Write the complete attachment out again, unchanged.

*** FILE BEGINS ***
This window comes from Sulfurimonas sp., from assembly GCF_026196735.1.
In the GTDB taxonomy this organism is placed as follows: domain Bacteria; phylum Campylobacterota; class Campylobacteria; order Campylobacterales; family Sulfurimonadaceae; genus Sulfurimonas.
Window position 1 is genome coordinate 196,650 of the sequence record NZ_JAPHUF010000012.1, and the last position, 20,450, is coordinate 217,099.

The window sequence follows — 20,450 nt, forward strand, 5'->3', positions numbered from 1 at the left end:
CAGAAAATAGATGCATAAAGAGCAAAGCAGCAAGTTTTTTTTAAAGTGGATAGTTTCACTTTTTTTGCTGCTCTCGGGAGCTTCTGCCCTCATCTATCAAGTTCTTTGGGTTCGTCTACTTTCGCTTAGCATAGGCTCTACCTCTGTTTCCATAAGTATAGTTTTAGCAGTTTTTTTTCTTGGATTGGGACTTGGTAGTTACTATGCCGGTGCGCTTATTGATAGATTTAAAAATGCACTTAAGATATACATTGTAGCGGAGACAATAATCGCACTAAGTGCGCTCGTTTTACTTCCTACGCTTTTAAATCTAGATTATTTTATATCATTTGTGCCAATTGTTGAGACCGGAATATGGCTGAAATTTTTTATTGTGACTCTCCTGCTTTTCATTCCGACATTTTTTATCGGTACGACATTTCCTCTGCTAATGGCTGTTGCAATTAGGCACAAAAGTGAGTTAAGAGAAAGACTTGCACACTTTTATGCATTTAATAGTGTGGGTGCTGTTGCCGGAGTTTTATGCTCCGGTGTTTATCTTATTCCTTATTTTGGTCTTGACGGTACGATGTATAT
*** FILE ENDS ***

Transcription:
This window comes from Sulfurimonas sp., from assembly GCF_026196735.1.
In the GTDB taxonomy this organism is placed as follows: domain Bacteria; phylum Campylobacterota; class Campylobacteria; order Campylobacterales; family Sulfurimonadaceae; genus Sulfurimonas.
Window position 1 is genome coordinate 196,650 of the sequence record NZ_JAPHUF010000012.1, and the last position, 20,450, is coordinate 217,099.

The window sequence follows — 20,450 nt, forward strand, 5'->3', positions numbered from 1 at the left end:
CAGAAAATAGATGCATAAAGAGCAAAGCAGCAAGTTTTTTTTAAAGTGGATAGTTTCACTTTTTTTGCTGCTCTCGGGAGCTTCTGCCCTCATCTATCAAGTTCTTTGGGTTCGTCTACTTTCGCTTAGCATAGGCTCTACCTCTGTTTCCATAAGTATAGTTTTAGCAGTTTTTTTTCTTGGATTGGGACTTGGTAGTTACTATGCCGGTGCGCTTATTGATAGATTTAAAAATGCACTTAAGATATACATTGTAGCGGAGACAATAATCGCACTAAGTGCGCTCGTTTTACTTCCTACGCTTTTAAATCTAGATTATTTTATATCATTTGTGCCAATTGTTGAGACCGGAATATGGCTGAAATTTTTTATTGTGACTCTCCTGCTTTTCATTCCGACATTTTTTATCGGTACGACATTTCCTCTGCTAATGGCTGTTGCAATTAGGCACAAAAGTGAGTTAAGAGAAAGACTTGCACACTTTTATGCATTTAATAGTGTGGGTGCTGTTGCCGGAGTTTTATGCTCCGGTGTTTATCTTATTCCTTATTTTGGTCTTGACGGTACGATGTATAT